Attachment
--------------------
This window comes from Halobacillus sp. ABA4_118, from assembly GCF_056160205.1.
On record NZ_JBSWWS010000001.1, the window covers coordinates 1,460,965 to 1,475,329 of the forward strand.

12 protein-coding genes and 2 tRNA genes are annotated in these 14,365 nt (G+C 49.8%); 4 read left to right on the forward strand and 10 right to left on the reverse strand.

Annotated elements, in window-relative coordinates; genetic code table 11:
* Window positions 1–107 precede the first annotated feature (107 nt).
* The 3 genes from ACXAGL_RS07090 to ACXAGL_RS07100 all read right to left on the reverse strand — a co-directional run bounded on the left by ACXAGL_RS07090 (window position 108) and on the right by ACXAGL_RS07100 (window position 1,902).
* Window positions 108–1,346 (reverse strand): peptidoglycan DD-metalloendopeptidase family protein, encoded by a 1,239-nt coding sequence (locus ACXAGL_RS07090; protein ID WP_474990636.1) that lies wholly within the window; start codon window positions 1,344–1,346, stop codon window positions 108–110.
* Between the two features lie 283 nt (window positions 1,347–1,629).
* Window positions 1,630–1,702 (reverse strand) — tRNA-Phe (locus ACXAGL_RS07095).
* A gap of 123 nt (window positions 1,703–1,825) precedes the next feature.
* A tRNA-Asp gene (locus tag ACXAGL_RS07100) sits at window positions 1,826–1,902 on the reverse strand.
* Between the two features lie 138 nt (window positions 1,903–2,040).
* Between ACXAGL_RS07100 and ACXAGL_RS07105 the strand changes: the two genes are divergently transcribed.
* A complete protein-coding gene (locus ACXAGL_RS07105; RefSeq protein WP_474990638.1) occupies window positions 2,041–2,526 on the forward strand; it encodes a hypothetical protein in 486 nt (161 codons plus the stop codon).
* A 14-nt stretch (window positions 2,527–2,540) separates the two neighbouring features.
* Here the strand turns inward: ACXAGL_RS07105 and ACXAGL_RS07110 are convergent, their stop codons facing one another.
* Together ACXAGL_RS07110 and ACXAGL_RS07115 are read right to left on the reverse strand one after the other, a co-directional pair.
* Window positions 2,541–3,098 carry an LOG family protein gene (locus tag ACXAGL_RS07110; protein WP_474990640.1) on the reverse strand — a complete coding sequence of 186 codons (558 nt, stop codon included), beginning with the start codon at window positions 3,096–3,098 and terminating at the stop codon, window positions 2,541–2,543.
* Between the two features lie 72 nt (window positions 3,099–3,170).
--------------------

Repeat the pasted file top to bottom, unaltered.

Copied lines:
This window comes from Halobacillus sp. ABA4_118, from assembly GCF_056160205.1.
On record NZ_JBSWWS010000001.1, the window covers coordinates 1,460,965 to 1,475,329 of the forward strand.

12 protein-coding genes and 2 tRNA genes are annotated in these 14,365 nt (G+C 49.8%); 4 read left to right on the forward strand and 10 right to left on the reverse strand.

Annotated elements, in window-relative coordinates; genetic code table 11:
* Window positions 1–107 precede the first annotated feature (107 nt).
* The 3 genes from ACXAGL_RS07090 to ACXAGL_RS07100 all read right to left on the reverse strand — a co-directional run bounded on the left by ACXAGL_RS07090 (window position 108) and on the right by ACXAGL_RS07100 (window position 1,902).
* Window positions 108–1,346 (reverse strand): peptidoglycan DD-metalloendopeptidase family protein, encoded by a 1,239-nt coding sequence (locus ACXAGL_RS07090; protein ID WP_474990636.1) that lies wholly within the window; start codon window positions 1,344–1,346, stop codon window positions 108–110.
* Between the two features lie 283 nt (window positions 1,347–1,629).
* Window positions 1,630–1,702 (reverse strand) — tRNA-Phe (locus ACXAGL_RS07095).
* A gap of 123 nt (window positions 1,703–1,825) precedes the next feature.
* A tRNA-Asp gene (locus tag ACXAGL_RS07100) sits at window positions 1,826–1,902 on the reverse strand.
* Between the two features lie 138 nt (window positions 1,903–2,040).
* Between ACXAGL_RS07100 and ACXAGL_RS07105 the strand changes: the two genes are divergently transcribed.
* A complete protein-coding gene (locus ACXAGL_RS07105; RefSeq protein WP_474990638.1) occupies window positions 2,041–2,526 on the forward strand; it encodes a hypothetical protein in 486 nt (161 codons plus the stop codon).
* A 14-nt stretch (window positions 2,527–2,540) separates the two neighbouring features.
* Here the strand turns inward: ACXAGL_RS07105 and ACXAGL_RS07110 are convergent, their stop codons facing one another.
* Together ACXAGL_RS07110 and ACXAGL_RS07115 are read right to left on the reverse strand one after the other, a co-directional pair.
* Window positions 2,541–3,098 carry an LOG family protein gene (locus tag ACXAGL_RS07110; protein WP_474990640.1) on the reverse strand — a complete coding sequence of 186 codons (558 nt, stop codon included), beginning with the start codon at window positions 3,096–3,098 and terminating at the stop codon, window positions 2,541–2,543.
* Between the two features lie 72 nt (window positions 3,099–3,170).